The Heritage Field in Northeast British Columbia has emerged as one of the more successful unconventional plays in Canada. While the field was originally explored in the mid-1980s, development really accelerated during the rise of unconventional plays in the mid-2000s [Fig. 1]. The dominant formation in this unconventional play is the Triassic age Montney Formation. While improvements in unconventional drilling and completions technologies have fueled this growth, the complex structural geology of the region may have also contributed to unintended consequences. Across the continent, many studies have linked unconventional drilling and completion activities to elevated numbers of low-intensity seismic activity, and in 2018 a new project, the Kiskatinaw Seismic Monitoring and Mitigation Area (KSMMA), was initiated across a majority of the Heritage Field to study the impact of unconventional completions in highly fractured reservoirs on induced seismicity. Analysis of TGS production data validates that enhanced completion activity resulted in higher initial production rates across the board [Fig. 2] but indicates that strategic development decisions could potentially reduce induced seismicity by shifting production priorities and strategies.
Fig 1 - Heritage Vintage Map
The Montney Formation is split into three separate members - the upper member (Montney A) is a proximal prodelta facies with laminated siltstone beds, the middle member (Montney B) is a distal prodelta facies with pinstripe light and dark grey laminated siltstone beds, and the lower member (Montney C) a shelf facies with more homogenous dark grey siltstone [ref 1]. A preliminary study of the fault structure by Kryzan and Watson, including operations within the KSMMA, indicate that completions operations in the Upper Montney may produce fewer induced seismicity events than those in the Middle or Lower Montney members [ref 2]. Although these findings are preliminary, it may still be worthwhile to investigate the implications by identifying the production characteristics of the three Montney members.
Fig 2 Heritage Montney TVD, MD, & BOE Max over time
Characterizing production from the Montney members first requires differentiating which wells are producing from each of the three members. While production data in Canada is typically reported in pools, unfortunately production from all three members are grouped into a single Montney pool. Fortunately, a seismic line from the Dawson 3D survey [Fig. 3] in this area shows that the top of the Montney Formation is level laterally across the field. Therefore, total vertical depth may be used to infer from which of the Montney members each well is producing. Although the thicknesses and boundaries between the Montney members may be heterogenous, this is the best concept we can use to identify producing members of the Montney on a field-wide scale. A histogram of reported total vertical depths among Heritage Montney Wells [Fig. 4] indicates the presence of three regimes that could correlate with the three Montney members.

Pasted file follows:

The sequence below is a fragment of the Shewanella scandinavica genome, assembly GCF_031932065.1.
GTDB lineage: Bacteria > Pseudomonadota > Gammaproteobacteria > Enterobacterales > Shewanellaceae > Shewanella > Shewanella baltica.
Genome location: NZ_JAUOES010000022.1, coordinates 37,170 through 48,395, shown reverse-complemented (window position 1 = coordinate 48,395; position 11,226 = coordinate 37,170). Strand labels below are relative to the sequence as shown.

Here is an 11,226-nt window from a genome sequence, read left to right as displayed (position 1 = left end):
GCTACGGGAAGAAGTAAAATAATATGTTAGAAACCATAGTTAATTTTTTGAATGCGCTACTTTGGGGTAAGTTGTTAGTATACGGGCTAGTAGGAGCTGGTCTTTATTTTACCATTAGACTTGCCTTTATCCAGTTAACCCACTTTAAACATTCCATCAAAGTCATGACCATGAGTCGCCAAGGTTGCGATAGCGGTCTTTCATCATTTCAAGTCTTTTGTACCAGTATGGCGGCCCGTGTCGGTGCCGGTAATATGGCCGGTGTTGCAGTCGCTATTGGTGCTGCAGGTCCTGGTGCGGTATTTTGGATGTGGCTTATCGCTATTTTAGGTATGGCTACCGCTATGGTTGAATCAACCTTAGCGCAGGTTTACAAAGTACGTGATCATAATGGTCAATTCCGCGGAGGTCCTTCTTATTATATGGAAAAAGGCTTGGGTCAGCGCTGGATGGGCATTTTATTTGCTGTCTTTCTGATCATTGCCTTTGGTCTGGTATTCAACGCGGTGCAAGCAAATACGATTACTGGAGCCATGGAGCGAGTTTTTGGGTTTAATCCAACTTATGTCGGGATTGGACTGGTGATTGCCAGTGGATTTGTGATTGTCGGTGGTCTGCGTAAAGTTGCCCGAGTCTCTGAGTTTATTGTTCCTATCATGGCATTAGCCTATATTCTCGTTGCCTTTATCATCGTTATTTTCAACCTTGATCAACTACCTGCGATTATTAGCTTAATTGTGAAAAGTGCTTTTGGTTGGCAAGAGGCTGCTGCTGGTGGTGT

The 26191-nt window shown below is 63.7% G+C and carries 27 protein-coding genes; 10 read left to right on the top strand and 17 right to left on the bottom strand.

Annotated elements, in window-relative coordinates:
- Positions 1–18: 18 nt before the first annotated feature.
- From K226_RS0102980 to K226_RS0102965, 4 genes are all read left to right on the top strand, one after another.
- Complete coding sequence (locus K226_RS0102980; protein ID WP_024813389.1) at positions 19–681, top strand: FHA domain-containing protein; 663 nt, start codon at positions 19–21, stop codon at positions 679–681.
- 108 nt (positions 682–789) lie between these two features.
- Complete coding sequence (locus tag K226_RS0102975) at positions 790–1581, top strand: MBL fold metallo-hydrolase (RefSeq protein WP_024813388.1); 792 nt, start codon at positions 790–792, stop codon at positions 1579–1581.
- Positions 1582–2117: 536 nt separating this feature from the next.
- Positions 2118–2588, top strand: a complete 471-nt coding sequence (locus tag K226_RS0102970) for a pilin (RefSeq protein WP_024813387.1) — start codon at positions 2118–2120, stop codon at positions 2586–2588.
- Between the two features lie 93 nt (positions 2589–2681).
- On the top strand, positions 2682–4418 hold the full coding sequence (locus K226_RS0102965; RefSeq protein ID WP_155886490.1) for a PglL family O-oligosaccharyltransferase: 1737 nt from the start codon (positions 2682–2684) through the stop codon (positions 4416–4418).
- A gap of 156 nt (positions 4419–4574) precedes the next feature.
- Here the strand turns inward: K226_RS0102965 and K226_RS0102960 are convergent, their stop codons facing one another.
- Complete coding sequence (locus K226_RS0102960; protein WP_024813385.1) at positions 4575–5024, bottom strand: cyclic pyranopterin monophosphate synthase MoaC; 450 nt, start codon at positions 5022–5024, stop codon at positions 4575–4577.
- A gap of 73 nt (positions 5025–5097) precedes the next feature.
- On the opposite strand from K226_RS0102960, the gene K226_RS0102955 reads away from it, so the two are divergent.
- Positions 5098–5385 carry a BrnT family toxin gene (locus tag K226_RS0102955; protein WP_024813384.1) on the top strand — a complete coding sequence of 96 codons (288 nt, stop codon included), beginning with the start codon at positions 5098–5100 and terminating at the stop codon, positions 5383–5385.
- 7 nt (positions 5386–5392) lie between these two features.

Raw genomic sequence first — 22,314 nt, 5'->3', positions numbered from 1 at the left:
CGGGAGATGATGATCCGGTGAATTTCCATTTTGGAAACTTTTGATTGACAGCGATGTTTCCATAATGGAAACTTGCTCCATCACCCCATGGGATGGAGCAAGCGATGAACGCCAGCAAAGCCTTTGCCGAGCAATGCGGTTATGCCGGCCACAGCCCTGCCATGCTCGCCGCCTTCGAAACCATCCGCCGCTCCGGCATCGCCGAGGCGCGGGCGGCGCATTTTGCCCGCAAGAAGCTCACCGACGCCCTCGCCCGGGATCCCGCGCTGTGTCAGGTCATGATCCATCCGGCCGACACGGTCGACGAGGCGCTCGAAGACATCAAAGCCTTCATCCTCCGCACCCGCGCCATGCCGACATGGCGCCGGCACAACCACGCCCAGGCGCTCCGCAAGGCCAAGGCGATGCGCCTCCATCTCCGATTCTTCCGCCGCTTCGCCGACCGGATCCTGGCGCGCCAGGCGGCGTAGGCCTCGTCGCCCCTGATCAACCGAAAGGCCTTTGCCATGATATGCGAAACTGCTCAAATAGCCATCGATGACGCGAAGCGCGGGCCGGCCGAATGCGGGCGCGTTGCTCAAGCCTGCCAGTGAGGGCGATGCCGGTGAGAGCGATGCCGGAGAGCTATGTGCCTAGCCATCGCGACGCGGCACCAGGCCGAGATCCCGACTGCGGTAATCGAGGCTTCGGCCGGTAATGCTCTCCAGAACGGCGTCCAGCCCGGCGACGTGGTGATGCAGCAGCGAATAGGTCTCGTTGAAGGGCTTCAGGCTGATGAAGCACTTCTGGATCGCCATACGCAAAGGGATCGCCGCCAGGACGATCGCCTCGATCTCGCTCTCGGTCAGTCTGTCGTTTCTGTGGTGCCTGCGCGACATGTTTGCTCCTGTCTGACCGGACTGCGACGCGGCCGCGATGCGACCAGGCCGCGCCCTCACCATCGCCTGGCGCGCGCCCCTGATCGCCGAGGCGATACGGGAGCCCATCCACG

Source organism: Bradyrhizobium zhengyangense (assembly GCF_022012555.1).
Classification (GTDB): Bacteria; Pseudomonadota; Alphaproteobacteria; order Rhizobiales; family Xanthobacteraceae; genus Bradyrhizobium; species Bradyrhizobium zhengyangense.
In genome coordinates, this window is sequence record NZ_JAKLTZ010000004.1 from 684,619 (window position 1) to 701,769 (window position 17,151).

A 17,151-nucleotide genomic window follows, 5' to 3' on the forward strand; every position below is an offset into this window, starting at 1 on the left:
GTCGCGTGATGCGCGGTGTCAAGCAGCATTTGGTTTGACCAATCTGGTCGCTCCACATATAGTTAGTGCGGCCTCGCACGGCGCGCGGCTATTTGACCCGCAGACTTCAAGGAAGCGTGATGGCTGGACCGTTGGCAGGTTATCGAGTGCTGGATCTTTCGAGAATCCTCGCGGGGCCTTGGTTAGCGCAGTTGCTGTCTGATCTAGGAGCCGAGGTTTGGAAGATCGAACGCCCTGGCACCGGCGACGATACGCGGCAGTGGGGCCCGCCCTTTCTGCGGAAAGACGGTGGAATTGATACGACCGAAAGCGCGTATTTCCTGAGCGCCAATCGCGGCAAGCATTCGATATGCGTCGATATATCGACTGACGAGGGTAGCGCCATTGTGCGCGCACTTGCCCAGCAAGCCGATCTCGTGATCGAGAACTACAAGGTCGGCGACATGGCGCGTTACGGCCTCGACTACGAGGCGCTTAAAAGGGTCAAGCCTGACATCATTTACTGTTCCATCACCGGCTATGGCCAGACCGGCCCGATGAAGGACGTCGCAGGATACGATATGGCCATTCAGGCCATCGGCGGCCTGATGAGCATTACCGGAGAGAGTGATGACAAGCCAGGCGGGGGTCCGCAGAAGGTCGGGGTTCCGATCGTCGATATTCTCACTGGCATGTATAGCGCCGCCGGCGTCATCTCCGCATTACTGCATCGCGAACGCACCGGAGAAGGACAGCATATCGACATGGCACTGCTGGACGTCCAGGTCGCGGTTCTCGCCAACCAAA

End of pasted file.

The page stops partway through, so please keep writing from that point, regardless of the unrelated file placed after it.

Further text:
Fig 3 - Dawson 3D Survey Line
Fig 4 - Heritage Montney TVD Histogram
By breaking up the Heritage production into the different Montney members, the production from each member can be characterized and interpreted. Figure 5 shows the KSMMA shape imposed on top of the Heritage Field, with the color of the well spots indicating the producing Montney member. There does appear to be a trend of producing from deeper members of the Montney as you move from the Northeast of the field to the Southwest. As stated previously, although the top of the Montney is level across this field, it appears that the sub-group thickness and boundaries may trend in this direction also, with lower members becoming thicker and pinching out upper members as they move Southwest. Finally, figures 6 & 7 show the oil and gas type curves for the three Montney members. Although Montney B and C average 30-50% higher gas production than the Montney A, the Montney A averages 60-70% higher oil production than either of the two other members. It should also be noted that reporting of condensate production in the area has historically been inconsistent, but when reported is classified as oil by TGS. The preliminary results for this study indicate that completions operations in the liquid-phase reservoir tend to have a lower impact on induced seismicity than in the gas-phase reservoirs. Although there are likely rock properties at play here that will surely be evaluated in future studies, these results raise the possibility that reservoir fluid interactions also play a role in induced seismicity events.
Fig 5 - Heritage Interpreted Producing Montney Members
Proverbs, I.P., et al. “Facies Architecture and Sequence Stratigraphy of the Lower Triassic Montney Formation, NE British Columbia: Fundamental Controls on the Distribution of ‘Sweet Spots’ in a World-Class Unconventional Reservoir.” Bulletin of Canadian Petroleum Geology, 2017, pp. 237–258.
Fox, Amy D, et al. 2019, Induced Seismicity Study in the Kiskatinaw Seismic Monitoring and Mitigation Area, British Columbia for the BC Oil and Gas Commission, ftp://ftp.bcogc.ca/outgoing/Induced%20Seismicity%20in%20KSMMA_Report%20Appendices/Appendix%20A%20-%20Geophysical%20Review/Appendix%20A%20-%20Geophysical%20Review.pdf.